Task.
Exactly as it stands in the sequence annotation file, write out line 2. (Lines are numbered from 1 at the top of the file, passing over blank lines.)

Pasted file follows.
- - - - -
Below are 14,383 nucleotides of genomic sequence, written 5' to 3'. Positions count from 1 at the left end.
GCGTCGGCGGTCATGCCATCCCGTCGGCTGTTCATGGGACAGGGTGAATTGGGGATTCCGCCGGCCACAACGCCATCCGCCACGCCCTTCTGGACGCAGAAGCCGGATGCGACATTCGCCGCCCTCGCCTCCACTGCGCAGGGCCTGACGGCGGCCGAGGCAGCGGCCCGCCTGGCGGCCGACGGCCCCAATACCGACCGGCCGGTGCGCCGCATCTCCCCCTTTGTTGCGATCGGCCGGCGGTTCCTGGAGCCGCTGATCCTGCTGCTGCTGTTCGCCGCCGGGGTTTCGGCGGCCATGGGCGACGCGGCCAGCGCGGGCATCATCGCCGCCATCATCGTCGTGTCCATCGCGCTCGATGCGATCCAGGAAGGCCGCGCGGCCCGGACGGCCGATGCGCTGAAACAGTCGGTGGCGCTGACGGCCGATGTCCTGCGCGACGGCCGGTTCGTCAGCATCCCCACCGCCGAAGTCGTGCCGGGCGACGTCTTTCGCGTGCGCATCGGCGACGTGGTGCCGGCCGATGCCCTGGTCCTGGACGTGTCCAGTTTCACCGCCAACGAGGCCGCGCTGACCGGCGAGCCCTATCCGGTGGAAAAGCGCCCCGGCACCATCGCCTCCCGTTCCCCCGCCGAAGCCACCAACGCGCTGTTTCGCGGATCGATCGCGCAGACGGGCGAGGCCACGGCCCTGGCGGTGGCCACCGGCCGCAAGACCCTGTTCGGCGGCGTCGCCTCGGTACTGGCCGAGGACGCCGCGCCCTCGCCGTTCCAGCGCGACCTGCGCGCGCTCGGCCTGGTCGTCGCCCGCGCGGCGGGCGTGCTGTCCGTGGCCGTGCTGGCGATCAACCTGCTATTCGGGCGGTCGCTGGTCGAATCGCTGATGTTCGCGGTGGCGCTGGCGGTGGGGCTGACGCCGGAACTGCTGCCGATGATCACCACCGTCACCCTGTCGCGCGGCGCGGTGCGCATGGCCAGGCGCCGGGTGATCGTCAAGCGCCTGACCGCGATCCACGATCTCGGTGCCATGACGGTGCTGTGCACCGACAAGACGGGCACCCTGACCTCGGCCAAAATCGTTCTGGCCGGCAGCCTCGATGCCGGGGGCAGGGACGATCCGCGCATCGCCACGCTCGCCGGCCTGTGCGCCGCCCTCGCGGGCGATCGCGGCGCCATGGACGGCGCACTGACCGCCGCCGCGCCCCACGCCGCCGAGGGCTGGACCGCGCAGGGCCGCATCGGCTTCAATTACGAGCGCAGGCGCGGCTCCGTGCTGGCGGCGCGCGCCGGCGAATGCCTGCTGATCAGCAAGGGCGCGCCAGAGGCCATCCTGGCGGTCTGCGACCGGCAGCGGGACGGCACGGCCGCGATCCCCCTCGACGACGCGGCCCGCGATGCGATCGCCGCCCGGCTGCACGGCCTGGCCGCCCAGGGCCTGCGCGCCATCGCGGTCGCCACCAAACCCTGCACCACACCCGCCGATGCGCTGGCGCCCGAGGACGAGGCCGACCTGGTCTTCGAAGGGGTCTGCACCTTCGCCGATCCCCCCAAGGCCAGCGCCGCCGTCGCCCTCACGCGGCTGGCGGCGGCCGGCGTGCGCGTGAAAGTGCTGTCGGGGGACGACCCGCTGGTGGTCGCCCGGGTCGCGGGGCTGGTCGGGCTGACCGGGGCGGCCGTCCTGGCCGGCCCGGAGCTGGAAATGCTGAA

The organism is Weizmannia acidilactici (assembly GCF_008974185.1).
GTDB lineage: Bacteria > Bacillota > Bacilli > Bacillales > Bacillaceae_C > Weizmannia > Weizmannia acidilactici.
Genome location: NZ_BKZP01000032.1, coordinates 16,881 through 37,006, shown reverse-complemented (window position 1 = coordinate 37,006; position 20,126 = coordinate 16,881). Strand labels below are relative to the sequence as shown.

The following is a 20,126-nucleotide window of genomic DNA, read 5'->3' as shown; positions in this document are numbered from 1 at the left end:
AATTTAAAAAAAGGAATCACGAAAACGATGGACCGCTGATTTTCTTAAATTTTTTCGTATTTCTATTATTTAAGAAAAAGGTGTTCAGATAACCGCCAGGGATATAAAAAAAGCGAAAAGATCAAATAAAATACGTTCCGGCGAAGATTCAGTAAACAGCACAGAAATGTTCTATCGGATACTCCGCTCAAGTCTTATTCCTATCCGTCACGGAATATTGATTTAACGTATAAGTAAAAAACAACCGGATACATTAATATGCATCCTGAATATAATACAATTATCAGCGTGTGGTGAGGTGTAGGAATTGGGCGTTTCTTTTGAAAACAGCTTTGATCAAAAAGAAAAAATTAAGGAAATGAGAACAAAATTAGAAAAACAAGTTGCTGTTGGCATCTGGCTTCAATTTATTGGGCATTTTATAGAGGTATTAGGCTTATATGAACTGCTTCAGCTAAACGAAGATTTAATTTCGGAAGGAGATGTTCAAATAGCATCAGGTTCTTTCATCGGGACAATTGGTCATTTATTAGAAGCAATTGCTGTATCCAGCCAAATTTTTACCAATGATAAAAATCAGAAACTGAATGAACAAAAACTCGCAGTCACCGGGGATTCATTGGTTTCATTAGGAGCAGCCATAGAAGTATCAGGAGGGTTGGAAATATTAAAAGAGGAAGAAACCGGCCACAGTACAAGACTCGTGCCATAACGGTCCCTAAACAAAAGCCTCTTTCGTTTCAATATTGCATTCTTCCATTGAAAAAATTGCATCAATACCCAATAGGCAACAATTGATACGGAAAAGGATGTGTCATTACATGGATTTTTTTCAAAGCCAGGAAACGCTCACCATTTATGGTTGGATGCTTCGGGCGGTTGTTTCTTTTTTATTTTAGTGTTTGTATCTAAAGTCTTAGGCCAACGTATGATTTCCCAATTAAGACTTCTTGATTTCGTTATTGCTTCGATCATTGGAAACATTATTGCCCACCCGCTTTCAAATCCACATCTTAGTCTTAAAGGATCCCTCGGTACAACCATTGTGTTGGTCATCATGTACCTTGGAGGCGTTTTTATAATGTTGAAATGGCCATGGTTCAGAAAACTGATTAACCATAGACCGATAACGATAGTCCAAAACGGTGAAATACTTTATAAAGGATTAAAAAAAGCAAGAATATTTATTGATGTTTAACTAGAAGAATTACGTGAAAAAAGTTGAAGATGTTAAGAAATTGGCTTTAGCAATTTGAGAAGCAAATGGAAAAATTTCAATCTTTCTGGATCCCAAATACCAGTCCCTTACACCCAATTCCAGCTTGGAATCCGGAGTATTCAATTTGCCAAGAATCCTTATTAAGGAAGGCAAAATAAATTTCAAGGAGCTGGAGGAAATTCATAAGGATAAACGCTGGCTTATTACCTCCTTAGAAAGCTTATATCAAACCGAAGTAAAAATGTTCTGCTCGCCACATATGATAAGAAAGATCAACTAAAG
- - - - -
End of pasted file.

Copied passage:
GCGTCGGCGGTCATGCCATCCCGTCGGCTGTTCATGGGACAGGGTGAATTGGGGATTCCGCCGGCCACAACGCCATCCGCCACGCCCTTCTGGACGCAGAAGCCGGATGCGACATTCGCCGCCCTCGCCTCCACTGCGCAGGGCCTGACGGCGGCCGAGGCAGCGGCCCGCCTGGCGGCCGACGGCCCCAATACCGACCGGCCGGTGCGCCGCATCTCCCCCTTTGTTGCGATCGGCCGGCGGTTCCTGGAGCCGCTGATCCTGCTGCTGCTGTTCGCCGCCGGGGTTTCGGCGGCCATGGGCGACGCGGCCAGCGCGGGCATCATCGCCGCCATCATCGTCGTGTCCATCGCGCTCGATGCGATCCAGGAAGGCCGCGCGGCCCGGACGGCCGATGCGCTGAAACAGTCGGTGGCGCTGACGGCCGATGTCCTGCGCGACGGCCGGTTCGTCAGCATCCCCACCGCCGAAGTCGTGCCGGGCGACGTCTTTCGCGTGCGCATCGGCGACGTGGTGCCGGCCGATGCCCTGGTCCTGGACGTGTCCAGTTTCACCGCCAACGAGGCCGCGCTGACCGGCGAGCCCTATCCGGTGGAAAAGCGCCCCGGCACCATCGCCTCCCGTTCCCCCGCCGAAGCCACCAACGCGCTGTTTCGCGGATCGATCGCGCAGACGGGCGAGGCCACGGCCCTGGCGGTGGCCACCGGCCGCAAGACCCTGTTCGGCGGCGTCGCCTCGGTACTGGCCGAGGACGCCGCGCCCTCGCCGTTCCAGCGCGACCTGCGCGCGCTCGGCCTGGTCGTCGCCCGCGCGGCGGGCGTGCTGTCCGTGGCCGTGCTGGCGATCAACCTGCTATTCGGGCGGTCGCTGGTCGAATCGCTGATGTTCGCGGTGGCGCTGGCGGTGGGGCTGACGCCGGAACTGCTGCCGATGATCACCACCGTCACCCTGTCGCGCGGCGCGGTGCGCATGGCCAGGCGCCGGGTGATCGTCAAGCGCCTGACCGCGATCCACGATCTCGGTGCCATGACGGTGCTGTGCACCGACAAGACGGGCACCCTGACCTCGGCCAAAATCGTTCTGGCCGGCAGCCTCGATGCCGGGGGCAGGGACGATCCGCGCATCGCCACGCTCGCCGGCCTGTGCGCCGCCCTCGCGGGCGATCGCGGCGCCATGGACGGCGCACTGACCGCCGCCGCGCCCCACGCCGCCGAGGGCTGGACCGCGCAGGGCCGCATCGGCTTCAATTACGAGCGCAGGCGCGGCTCCGTGCTGGCGGCGCGCGCCGGCGAATGCCTGCTGATCAGCAAGGGCGCGCCAGAGGCCATCCTGGCGGTCTGCGACCGGCAGCGGGACGGCACGGCCGCGATCCCCCTCGACGACGCGGCCCGCGATGCGATCGCCGCCCGGCTGCACGGCCTGGCCGCCCAGGGCCTGCGCGCCATCGCGGTCGCCACCAAACCCTGCACCACACCCGCCGATGCGCTGGCGCCCGAGGACGAGGCCGACCTGGTCTTCGAAGGGGTCTGCACCTTCGCCGATCCCCCCAAGGCCAGCGCCGCCGTCGCCCTCACGCGGCTGGCGGCGGCCGGCGTGCGCGTGAAAGTGCTGTCGGGGGACGACCCGCTGGTGGTCGCCCGGGTCGCGGGGCTGGTCGGGCTGACCGGGGCGGCCGTCCTGGCCGGCCCGGAGCTGGAAATGCTGAA